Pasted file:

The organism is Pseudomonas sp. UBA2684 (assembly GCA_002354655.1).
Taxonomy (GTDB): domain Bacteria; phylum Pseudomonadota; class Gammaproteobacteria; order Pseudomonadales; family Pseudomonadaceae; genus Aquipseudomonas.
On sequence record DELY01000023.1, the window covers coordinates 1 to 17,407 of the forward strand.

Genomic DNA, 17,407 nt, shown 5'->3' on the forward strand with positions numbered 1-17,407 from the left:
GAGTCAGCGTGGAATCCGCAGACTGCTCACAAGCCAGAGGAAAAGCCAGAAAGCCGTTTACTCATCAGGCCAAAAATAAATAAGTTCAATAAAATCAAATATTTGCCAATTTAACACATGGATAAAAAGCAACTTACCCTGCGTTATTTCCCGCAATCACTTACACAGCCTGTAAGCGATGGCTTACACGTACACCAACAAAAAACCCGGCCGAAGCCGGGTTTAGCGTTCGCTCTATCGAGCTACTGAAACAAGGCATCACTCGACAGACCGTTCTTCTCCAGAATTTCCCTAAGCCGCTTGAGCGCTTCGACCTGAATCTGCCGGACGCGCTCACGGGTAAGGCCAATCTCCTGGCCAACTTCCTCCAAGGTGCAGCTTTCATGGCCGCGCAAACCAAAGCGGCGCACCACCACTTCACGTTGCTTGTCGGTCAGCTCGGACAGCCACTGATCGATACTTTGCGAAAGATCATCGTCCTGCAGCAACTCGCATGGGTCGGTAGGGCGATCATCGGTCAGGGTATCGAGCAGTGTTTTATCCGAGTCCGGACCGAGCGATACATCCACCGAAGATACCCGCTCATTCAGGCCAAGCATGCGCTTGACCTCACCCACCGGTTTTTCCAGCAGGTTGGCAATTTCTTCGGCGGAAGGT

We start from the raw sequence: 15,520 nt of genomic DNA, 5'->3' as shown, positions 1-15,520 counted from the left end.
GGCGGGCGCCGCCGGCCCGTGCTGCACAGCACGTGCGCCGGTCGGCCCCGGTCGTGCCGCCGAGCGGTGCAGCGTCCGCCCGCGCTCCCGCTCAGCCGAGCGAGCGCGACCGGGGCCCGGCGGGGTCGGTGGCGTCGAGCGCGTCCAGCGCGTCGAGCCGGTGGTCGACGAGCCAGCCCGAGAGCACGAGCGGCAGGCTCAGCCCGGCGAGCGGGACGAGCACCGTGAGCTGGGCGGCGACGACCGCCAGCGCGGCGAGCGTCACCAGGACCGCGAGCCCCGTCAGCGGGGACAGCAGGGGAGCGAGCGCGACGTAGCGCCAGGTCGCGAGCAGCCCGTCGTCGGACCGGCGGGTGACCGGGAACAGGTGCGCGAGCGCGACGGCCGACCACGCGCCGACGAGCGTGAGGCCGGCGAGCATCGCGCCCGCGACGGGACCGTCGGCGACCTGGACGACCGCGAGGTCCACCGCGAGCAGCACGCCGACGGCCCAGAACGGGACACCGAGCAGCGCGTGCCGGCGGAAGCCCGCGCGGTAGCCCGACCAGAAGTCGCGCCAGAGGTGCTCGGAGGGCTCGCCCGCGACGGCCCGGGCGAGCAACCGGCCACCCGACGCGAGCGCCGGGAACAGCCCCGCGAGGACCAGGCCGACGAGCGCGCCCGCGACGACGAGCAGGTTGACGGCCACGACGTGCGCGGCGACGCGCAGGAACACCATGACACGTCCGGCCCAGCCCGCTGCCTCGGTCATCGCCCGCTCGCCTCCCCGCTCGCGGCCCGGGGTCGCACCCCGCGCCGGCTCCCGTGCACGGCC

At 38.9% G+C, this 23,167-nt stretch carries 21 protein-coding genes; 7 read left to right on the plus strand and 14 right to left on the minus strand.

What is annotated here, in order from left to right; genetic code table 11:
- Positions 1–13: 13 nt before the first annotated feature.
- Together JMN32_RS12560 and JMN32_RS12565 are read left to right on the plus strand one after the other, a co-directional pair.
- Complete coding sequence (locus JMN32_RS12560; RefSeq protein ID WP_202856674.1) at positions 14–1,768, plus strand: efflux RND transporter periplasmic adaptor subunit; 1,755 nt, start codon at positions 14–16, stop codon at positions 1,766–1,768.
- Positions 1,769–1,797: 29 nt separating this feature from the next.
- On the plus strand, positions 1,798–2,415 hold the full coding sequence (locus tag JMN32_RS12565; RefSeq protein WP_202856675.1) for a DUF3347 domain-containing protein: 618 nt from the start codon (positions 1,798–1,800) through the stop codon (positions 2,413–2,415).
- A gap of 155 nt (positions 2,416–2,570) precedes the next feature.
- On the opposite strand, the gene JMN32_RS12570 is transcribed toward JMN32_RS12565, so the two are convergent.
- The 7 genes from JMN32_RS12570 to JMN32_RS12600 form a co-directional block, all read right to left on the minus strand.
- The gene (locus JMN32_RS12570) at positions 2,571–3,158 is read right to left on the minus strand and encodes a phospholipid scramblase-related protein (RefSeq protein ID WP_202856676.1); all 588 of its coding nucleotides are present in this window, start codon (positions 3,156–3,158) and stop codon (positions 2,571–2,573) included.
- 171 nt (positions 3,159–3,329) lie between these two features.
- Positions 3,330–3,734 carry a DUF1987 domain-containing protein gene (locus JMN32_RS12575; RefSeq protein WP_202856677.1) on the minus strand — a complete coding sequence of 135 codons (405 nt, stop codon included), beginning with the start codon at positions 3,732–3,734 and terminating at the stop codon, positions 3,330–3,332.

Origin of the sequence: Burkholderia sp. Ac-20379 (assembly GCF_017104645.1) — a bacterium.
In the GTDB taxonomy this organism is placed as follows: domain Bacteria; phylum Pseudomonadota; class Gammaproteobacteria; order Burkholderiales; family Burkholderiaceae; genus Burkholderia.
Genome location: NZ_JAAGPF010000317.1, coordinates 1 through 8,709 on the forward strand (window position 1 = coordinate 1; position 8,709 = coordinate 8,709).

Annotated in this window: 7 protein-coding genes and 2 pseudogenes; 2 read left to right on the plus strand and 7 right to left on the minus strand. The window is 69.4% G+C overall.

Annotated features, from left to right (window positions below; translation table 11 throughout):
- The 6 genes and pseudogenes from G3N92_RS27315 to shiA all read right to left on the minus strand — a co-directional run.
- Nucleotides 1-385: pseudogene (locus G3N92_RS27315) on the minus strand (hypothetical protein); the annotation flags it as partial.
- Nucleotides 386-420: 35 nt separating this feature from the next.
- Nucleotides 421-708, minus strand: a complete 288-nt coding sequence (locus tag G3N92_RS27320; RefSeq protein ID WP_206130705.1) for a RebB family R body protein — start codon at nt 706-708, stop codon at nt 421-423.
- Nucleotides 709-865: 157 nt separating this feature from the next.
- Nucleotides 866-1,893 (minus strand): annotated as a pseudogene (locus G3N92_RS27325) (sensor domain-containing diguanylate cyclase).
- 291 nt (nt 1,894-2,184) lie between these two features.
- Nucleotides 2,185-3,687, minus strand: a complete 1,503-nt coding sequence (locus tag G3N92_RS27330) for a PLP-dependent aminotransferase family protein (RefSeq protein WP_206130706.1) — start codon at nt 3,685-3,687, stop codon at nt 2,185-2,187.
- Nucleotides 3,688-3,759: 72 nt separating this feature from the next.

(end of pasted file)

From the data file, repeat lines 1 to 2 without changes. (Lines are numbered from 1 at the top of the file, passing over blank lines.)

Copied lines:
The organism is Pseudomonas sp. UBA2684 (assembly GCA_002354655.1).
Taxonomy (GTDB): domain Bacteria; phylum Pseudomonadota; class Gammaproteobacteria; order Pseudomonadales; family Pseudomonadaceae; genus Aquipseudomonas.